If you’re not familiar with the model of midwifery care here in New Zealand, let’s just say that – while
it’ll be different to what you’re used to – there’s certainly a lot to look forward to.
At its heart, our model of care is focused on the pregnant person and their pēpi (baby). Being
people-led over service-focused creates immense scope for our midwives to provide a more
personalised level of care. It creates space, trust, listening and ultimately a partnership between the
midwife, the pregnant person and their whānau (family). Continuity of care is a focus here, as is the
autonomy our midwives enjoy. Join us and you can look forward to providing a much wider scope of
care, all the while with the support of a highly talented team on hand whenever needed.
Another interesting aspect is the distinct role Lead Maternity Carers (LMCs) play in New Zealand’s
model of care. Typically, LMCs are independent community-based midwives or obstetricians who
attend births and oversee all pre and postnatal care. So, as a hospital-based midwife, expect to be
there as an expert extra pair of hands during normal birth alongside the LMC.
It’s also important to realise the impressive opportunity on offer in community-based maternity care.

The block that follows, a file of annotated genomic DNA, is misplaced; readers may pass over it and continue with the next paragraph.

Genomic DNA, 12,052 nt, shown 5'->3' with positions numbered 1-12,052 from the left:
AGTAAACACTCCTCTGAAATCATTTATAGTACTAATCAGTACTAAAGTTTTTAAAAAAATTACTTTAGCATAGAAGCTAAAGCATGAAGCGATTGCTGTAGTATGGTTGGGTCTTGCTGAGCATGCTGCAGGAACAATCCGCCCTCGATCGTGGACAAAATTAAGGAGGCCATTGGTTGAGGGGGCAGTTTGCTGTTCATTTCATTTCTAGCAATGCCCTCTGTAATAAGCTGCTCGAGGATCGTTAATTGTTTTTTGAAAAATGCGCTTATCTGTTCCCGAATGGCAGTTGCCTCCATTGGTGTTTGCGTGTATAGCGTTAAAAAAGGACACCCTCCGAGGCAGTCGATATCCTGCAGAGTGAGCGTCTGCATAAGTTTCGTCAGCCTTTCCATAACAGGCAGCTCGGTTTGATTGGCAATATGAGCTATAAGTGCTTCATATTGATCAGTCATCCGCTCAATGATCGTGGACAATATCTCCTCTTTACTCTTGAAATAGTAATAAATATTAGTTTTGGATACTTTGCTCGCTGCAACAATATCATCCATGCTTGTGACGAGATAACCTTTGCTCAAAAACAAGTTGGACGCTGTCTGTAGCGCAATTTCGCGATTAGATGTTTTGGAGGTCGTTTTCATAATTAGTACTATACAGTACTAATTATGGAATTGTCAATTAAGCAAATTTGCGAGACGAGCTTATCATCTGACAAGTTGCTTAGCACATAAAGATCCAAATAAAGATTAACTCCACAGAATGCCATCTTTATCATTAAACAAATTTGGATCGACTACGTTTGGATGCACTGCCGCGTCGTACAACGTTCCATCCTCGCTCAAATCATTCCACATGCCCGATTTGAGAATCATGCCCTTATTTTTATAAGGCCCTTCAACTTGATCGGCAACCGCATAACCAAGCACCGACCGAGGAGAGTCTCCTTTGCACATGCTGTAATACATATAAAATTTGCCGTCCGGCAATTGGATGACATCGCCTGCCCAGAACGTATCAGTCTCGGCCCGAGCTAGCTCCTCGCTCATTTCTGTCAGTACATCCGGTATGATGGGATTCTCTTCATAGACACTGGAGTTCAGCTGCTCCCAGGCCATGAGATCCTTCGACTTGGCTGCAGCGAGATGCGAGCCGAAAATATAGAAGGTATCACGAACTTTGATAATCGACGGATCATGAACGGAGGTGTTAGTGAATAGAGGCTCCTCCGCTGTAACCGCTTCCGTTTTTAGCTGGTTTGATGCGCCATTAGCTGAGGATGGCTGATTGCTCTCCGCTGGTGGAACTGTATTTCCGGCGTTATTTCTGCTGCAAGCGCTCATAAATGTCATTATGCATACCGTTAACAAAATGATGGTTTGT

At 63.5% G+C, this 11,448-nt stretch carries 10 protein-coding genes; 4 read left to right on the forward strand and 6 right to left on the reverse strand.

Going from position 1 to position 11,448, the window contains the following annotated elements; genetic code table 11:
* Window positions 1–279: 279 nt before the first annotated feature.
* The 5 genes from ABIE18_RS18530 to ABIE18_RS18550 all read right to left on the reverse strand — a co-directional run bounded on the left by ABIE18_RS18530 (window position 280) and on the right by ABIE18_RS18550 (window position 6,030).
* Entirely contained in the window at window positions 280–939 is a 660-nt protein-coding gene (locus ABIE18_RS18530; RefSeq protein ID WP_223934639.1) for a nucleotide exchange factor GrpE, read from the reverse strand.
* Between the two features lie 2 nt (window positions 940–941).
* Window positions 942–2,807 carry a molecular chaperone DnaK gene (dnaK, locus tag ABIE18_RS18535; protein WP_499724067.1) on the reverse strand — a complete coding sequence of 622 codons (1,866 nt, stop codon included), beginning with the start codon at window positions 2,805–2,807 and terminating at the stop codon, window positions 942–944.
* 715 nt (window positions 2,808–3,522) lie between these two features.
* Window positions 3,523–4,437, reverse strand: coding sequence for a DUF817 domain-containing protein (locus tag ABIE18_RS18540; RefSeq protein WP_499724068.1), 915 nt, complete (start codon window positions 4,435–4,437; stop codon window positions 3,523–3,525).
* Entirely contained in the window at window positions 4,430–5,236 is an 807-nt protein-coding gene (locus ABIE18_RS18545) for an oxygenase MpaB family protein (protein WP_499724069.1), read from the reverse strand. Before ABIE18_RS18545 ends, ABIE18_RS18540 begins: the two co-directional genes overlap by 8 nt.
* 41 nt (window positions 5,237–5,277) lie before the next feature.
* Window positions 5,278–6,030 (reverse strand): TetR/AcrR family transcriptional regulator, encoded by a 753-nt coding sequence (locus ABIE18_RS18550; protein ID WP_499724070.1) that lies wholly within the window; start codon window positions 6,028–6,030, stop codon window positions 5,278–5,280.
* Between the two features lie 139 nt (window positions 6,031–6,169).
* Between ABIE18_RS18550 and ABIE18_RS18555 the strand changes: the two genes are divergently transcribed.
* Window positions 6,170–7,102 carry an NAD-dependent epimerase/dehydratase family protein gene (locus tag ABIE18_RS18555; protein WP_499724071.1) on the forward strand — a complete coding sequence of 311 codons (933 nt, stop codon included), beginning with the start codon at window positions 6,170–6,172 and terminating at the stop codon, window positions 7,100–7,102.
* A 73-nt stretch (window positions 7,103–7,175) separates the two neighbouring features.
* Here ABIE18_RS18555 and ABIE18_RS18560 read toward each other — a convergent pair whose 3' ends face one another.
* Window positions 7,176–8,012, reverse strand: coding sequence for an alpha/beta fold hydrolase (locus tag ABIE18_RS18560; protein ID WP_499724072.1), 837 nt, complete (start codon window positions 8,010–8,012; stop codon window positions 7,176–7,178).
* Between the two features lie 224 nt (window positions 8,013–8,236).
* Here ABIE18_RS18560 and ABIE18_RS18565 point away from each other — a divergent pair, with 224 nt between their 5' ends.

We have a team who actively and passionately engage within the community – providing care, advice,
and support while building connections with pregnant people from a diverse range of cultures and
In most ways, our community midwifery team operates in the same capacity as that of independent
LMCs. This means focusing on prenatal care, and postnatal care for up to six weeks post childbirth.
Developing strong relationships built on trust and mutual respect is a fundamental part of what makes
our community team so well loved and supported in their work. It enables and empowers them to
provide a high standard of care and education – and intervention where necessary – into communities
where it can make all the difference.
Our 'full-time’ hours of work may also surprise you. A full-time working week equates to 44 hours. As
such, the full-time equivalent is normally a 0.9.